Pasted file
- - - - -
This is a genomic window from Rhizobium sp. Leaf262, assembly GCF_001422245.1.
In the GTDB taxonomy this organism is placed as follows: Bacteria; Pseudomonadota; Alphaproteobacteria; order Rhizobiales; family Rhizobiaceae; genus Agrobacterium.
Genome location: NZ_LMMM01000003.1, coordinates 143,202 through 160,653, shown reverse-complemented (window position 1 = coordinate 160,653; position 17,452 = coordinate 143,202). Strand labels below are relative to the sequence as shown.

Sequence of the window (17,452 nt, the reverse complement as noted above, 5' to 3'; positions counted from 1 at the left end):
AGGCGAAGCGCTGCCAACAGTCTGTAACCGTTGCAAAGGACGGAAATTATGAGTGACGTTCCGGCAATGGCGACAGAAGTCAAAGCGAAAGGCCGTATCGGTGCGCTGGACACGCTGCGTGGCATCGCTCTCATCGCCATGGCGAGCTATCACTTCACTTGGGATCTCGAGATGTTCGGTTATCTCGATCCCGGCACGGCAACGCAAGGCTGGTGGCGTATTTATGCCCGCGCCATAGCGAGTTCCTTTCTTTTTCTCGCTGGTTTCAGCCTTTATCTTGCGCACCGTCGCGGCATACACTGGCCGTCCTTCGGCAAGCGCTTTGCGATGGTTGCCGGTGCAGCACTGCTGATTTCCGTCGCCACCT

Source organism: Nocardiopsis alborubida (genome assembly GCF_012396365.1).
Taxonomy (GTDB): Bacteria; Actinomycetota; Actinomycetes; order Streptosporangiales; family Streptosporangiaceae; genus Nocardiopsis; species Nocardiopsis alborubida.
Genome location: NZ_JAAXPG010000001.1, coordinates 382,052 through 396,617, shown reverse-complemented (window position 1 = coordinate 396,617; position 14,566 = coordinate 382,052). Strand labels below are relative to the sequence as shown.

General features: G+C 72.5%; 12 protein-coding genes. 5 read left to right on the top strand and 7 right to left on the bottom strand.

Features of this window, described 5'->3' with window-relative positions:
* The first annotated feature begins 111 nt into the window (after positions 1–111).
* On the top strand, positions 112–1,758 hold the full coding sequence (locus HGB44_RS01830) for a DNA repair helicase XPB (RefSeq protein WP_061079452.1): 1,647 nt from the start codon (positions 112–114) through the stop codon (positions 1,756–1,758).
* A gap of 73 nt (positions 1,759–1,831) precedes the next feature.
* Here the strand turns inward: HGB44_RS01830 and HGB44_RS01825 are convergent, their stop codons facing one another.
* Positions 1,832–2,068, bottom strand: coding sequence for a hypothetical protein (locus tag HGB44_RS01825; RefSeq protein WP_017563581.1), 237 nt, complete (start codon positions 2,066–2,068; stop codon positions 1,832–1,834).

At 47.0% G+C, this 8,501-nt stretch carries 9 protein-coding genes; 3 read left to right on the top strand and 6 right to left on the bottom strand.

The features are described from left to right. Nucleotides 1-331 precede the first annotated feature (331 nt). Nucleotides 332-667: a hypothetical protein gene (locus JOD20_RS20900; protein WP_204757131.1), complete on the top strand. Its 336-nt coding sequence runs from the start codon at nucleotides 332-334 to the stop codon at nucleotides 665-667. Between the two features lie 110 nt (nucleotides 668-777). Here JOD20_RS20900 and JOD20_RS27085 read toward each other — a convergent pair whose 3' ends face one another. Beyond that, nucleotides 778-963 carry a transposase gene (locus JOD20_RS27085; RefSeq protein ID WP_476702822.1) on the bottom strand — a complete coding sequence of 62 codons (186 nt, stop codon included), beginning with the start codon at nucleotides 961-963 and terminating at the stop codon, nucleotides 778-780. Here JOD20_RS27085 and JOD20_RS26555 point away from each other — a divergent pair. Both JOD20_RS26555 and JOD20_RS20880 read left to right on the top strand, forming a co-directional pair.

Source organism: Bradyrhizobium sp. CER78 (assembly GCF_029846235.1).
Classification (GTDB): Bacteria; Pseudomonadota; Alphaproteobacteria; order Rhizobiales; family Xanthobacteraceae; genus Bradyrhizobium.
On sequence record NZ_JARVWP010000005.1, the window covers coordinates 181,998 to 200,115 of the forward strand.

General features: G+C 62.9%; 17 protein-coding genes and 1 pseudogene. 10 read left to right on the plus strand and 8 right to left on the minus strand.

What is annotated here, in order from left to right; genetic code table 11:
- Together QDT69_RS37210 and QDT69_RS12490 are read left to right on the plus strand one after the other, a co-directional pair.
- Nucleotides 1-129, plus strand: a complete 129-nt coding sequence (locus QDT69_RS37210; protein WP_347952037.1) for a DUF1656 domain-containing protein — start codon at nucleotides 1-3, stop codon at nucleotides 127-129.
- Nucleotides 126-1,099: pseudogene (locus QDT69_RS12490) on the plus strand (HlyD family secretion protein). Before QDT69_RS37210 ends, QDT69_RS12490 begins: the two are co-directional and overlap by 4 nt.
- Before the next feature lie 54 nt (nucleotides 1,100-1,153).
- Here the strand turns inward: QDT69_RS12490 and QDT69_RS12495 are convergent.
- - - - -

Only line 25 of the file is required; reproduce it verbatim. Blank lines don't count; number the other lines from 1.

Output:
- Nucleotides 126-1,099: pseudogene (locus QDT69_RS12490) on the plus strand (HlyD family secretion protein). Before QDT69_RS37210 ends, QDT69_RS12490 begins: the two are co-directional and overlap by 4 nt.